Batman has been throwing punches onscreen for over 70 years. Hard to believe. Since his first film appearance during World War II, the Dark Knight has gone through many different looks. The Batsuit reflects both the fashion and the zeitgeist of its era.
Here is a quick rundown of the live-action Batman costumes. Which was your favorite? Naturally, we're a little biased towards Adam West.
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1943: 'Batman' serial
The actor inside: Lewis Wilson
One word description: Loose
Batman's screen debut, a series of 15 cinematic shorts, was notable for what it lacked: familiar villains, a Batmobile, a budget. Wilson, 23 at the time, perhaps had the most comfortable time in the costume, which was made of ill-fitting fabric. The large, heavyweight-champion-like belt seems odd, but the chest insignia is quite cool with its skeletal details on the bat symbol. The bat has never looked more anatomically correct.
1949: 'Batman and Robin' Serial
The actor inside: Robert Lowery
One word description: Looser
Six years later, another low budget serial hit theaters — perhaps even lower budget. The Batmobile was still M.I.A., and Batman was now driving a Mercury instead of a convertible Cadillac. The costume, with a larger bat on the chest, looked even more ill-fitting on Lowery. Hard to buy into his fighting skills when the cowl's eyeholes are flopping over his cheeks.
1966: 'Batman' (TV Series)
The actor inside: Adam West
One word description: Colorful
In 1964, faced with declining sales of its Detective Comics and Batman titles, DC Comics gave its vigilante a "New Look," jacking up the blue, abandoning black, and popping a splash of yellow on the chest. These bold, bright togs were reflected in the tone of the stories, and the camp-classic TV show followed suit. The fit was perfect, especially in the sculpted cowl. We always liked how the cape and cowl are clearly separate pieces, too. That makes much more practical sense. This would be the last time Batman sported the "Underoos" look with his briefs.
The actor inside: Michael Keaton
One word description: Abs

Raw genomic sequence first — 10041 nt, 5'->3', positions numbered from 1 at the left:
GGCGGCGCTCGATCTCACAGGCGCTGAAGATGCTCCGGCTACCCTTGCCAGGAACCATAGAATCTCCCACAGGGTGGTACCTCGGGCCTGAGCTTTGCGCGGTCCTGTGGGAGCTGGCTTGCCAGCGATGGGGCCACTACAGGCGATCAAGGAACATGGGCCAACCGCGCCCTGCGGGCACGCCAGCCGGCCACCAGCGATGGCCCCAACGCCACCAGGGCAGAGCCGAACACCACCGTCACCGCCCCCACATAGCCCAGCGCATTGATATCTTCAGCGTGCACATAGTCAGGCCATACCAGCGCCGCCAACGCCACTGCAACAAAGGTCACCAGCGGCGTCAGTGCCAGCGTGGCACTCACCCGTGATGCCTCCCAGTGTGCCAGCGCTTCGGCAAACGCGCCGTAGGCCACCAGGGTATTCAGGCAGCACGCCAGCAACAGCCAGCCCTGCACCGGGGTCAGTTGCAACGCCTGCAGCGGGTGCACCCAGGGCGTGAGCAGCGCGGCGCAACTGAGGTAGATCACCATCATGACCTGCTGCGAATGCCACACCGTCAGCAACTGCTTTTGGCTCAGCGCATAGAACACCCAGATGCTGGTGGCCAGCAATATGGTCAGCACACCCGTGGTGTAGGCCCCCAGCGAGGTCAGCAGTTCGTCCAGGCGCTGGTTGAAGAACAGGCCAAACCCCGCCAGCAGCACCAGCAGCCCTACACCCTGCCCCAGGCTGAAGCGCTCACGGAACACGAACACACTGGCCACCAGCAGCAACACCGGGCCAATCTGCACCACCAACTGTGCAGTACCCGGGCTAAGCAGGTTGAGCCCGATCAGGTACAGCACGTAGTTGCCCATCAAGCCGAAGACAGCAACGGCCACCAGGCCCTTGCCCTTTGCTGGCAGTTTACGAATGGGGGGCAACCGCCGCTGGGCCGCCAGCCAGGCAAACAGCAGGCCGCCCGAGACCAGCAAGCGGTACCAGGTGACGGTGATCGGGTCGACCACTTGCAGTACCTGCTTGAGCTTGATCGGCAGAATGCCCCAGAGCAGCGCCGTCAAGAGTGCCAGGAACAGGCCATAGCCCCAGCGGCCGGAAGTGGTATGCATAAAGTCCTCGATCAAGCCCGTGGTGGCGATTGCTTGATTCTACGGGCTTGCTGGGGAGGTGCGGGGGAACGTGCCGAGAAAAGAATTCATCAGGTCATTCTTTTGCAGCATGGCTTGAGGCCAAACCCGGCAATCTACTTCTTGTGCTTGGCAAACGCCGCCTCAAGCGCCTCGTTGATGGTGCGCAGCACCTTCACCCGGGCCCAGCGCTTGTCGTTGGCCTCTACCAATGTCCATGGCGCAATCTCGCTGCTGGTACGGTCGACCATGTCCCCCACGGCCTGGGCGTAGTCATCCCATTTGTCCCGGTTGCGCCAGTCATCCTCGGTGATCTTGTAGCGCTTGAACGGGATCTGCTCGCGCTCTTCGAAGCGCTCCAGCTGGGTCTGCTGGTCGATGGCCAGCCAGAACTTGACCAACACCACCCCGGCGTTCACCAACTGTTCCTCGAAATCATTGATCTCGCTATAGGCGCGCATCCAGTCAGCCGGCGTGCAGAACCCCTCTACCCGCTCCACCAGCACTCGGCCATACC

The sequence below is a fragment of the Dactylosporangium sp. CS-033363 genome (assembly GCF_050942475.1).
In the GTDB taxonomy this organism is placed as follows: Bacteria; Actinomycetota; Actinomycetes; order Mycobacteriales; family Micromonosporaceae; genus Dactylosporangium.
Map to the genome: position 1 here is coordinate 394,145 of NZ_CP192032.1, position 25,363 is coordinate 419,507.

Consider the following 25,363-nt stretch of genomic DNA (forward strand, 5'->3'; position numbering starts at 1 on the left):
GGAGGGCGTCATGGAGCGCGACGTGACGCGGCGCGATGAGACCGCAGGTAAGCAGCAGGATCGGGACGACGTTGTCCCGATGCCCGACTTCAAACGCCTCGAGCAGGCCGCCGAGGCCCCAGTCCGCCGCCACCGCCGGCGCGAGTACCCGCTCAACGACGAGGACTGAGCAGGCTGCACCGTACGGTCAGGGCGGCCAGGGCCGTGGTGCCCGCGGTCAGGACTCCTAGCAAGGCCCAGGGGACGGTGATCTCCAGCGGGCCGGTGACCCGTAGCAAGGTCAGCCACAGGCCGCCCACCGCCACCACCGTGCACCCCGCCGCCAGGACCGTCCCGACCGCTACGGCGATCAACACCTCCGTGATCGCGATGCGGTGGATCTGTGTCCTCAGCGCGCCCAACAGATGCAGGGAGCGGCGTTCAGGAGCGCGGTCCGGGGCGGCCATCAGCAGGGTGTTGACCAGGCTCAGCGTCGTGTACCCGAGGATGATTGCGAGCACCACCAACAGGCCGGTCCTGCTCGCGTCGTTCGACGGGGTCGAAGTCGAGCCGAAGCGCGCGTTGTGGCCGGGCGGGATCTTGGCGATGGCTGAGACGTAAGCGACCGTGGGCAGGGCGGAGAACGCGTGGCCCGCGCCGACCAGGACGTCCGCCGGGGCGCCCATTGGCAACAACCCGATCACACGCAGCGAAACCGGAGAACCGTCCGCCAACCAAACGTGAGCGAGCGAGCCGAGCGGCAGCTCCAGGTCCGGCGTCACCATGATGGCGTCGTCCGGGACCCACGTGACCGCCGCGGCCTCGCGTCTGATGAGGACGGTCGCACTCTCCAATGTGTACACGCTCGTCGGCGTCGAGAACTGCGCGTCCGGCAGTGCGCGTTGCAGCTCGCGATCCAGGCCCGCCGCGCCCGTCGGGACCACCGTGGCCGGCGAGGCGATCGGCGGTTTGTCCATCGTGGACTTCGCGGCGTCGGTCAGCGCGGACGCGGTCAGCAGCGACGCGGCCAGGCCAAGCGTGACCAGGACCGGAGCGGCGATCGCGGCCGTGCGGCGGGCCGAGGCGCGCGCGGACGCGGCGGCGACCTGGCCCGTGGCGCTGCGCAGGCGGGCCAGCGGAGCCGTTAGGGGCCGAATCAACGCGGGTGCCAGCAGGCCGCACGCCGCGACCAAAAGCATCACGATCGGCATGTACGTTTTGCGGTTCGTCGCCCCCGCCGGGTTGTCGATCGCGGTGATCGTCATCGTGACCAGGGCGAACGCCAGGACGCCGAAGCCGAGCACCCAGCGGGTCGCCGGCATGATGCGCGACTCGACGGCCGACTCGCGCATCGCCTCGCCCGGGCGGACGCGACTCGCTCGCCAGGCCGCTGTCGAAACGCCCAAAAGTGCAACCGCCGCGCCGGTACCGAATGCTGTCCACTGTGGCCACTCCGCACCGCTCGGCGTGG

Tim Burton's vision of Batman sat smack in the middle between the colorful camp of the 1960s and the aggressive, militaristic vibe of today's hero. That pop of yellow goes a long way in signifying that though this was a darker take, Batman was proud to call itself a comic book movie.
1995: 'Batman Forever'
The actor inside: Val Kilmer
One word description: Rubber
Joel Schumacher went for detail and fetish with his molded muscle suits, busy with superfluous aerodynamic-ishness. His tummy has the look of a flayed man. Hard to be intimidated by a man who can't turn his head or use the bathroom. Still, this was better than the over-design that was to come, and Kilmer's jawline was perfection.
1997: 'Batman & Robin'
The actor inside: George Clooney
One word description: Nipples
Clooney's woobly rubber suit looked like a collaboration between the adult and child toy industries. He had an even busier, two-tone alternate with metallic highlights. In both cases: What exactly happened to the bat on his chest?
2005: 'Batman Begins'
The actor inside: Christian Bale
One word description: Dark
With the overstressed "realism" of its sprawling sequels, Batman Begins goes overlooked in terms of its fantasy vibe. Director Christopher Nolan would later seem to loathe the notion of comics, instead treating the character like Hamlet in a black ops squadron. But initially Bale looked like something from DC's pages. We wish his chest logo had some color, though. After all, the purpose of wearing all black goes out the window once you don a shiny gold belt.
2008: 'The Dark Knight'
The actor inside: Christian Bale
One word description: Tactical
This Batman looked like he performed extreme sports. While it was justified as being more believable to the real world, there was something joyless about the articulated armor. The ears were also really short.
2016: 'Batman v Superman: Dawn of Justice'
The actor inside: Ben Affleck
One word description: Chunky
Batman thankfully once again looked lifted straight from a comic page, albeit the dour vision of The Dark Knight Returns. Still, two-tone Batman just feels more like Batman. The exaggerated heft of the bat on the chest underlined the beefiness of the costume overall, as Affleck often seemed inflated with air. The cowl was beautifully sculpted, giving this look some ties to West's costume. Though it would still look sharper with some Underoos.